My recommendation would be for option A as you are providing a visual indicator from the tab text to the content below stating that this is the highlighted tab and the related content for it is below as shown in the screenshot below
This will hold good even if you move on to the other tabs as the users will scan the content from left to right and with the arrow being the visual indicator, they then scan down.
That said, if you are concerned about the tab arrow not pointing to other content, you can look at alternate tab designs which use colors to highlight the selected tab allowing the user to make a visual connection easily
Hence your tab should visually indicate where you are at any point of time and hence the focus on whether to use an arrow or color should be your secondary concern and the focus should be on making it easy for the user to understand where he is currently. To quote this article from uxbooth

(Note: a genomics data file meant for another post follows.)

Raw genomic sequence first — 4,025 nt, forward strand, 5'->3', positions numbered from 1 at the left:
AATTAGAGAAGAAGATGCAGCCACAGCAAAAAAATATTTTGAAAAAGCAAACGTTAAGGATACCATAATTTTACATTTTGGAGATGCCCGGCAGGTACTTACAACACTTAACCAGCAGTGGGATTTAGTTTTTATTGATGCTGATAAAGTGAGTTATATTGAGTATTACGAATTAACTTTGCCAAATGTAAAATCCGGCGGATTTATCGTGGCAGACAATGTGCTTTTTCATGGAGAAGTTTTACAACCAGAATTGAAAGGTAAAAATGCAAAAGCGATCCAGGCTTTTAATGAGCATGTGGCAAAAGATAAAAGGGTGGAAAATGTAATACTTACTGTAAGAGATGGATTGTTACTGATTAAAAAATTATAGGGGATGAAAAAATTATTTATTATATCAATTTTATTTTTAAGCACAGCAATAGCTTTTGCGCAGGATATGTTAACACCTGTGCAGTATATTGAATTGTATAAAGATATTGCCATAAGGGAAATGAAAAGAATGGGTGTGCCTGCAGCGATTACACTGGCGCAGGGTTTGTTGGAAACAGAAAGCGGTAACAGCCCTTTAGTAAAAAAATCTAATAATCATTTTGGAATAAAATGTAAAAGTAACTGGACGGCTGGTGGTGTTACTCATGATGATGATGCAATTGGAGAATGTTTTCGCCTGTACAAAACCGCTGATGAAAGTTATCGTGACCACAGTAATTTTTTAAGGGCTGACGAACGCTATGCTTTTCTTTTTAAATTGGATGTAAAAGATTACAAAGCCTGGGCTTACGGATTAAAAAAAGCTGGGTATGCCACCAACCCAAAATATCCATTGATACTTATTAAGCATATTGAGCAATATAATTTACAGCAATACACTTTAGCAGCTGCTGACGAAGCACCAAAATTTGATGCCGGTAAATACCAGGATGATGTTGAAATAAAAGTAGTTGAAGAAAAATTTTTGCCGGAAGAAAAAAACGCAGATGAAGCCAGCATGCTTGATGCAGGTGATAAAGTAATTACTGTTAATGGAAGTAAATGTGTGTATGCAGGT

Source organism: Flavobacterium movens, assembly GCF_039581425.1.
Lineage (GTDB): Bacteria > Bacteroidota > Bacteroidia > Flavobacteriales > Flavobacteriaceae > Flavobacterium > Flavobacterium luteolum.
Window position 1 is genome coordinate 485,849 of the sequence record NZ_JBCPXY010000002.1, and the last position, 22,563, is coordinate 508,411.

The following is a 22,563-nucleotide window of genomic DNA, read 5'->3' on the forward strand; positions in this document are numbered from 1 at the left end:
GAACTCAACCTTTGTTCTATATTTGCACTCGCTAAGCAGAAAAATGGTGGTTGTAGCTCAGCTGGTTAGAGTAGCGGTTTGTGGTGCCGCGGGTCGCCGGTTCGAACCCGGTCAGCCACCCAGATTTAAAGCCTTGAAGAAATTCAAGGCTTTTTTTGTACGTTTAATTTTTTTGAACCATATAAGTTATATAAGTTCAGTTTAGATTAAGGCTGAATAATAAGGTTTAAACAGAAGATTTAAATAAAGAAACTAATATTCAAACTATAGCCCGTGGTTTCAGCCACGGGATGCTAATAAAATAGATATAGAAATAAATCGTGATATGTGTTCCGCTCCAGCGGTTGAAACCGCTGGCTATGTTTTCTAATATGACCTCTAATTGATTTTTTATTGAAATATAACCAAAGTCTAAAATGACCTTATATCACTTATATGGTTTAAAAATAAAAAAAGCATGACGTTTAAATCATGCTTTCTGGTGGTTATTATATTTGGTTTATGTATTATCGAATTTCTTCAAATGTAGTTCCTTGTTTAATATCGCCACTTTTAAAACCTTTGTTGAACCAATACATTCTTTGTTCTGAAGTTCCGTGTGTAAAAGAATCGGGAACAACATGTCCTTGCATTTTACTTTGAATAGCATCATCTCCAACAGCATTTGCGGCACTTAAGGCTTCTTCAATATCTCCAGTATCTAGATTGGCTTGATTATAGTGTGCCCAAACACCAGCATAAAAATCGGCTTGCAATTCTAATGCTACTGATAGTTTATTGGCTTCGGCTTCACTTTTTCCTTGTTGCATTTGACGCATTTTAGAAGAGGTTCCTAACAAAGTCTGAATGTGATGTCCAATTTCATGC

When planning navigation, it’s easy to focus on the “Where can you go”
part of the equation and totally forget about explaining where the
user currently is. It’s very important to include both the current
location as well as the possible destinations. It’s much more
difficult to navigate with no relative location.
Well designed tabs clearly indicate current location with active
states, or visual appearances that set them apart from inactive tabs.
Active tabs can be highlighted by color (or lack thereof), size, and
font-weight among other things.
Also to quote this article from usablity geek
The active tab should appear connected to the content area: So as to
reinforce the real-life tab metaphor, you must make the active tab
appear as being connected with the page containing its content.
Hence the focus should be on establishing a visual connection for the user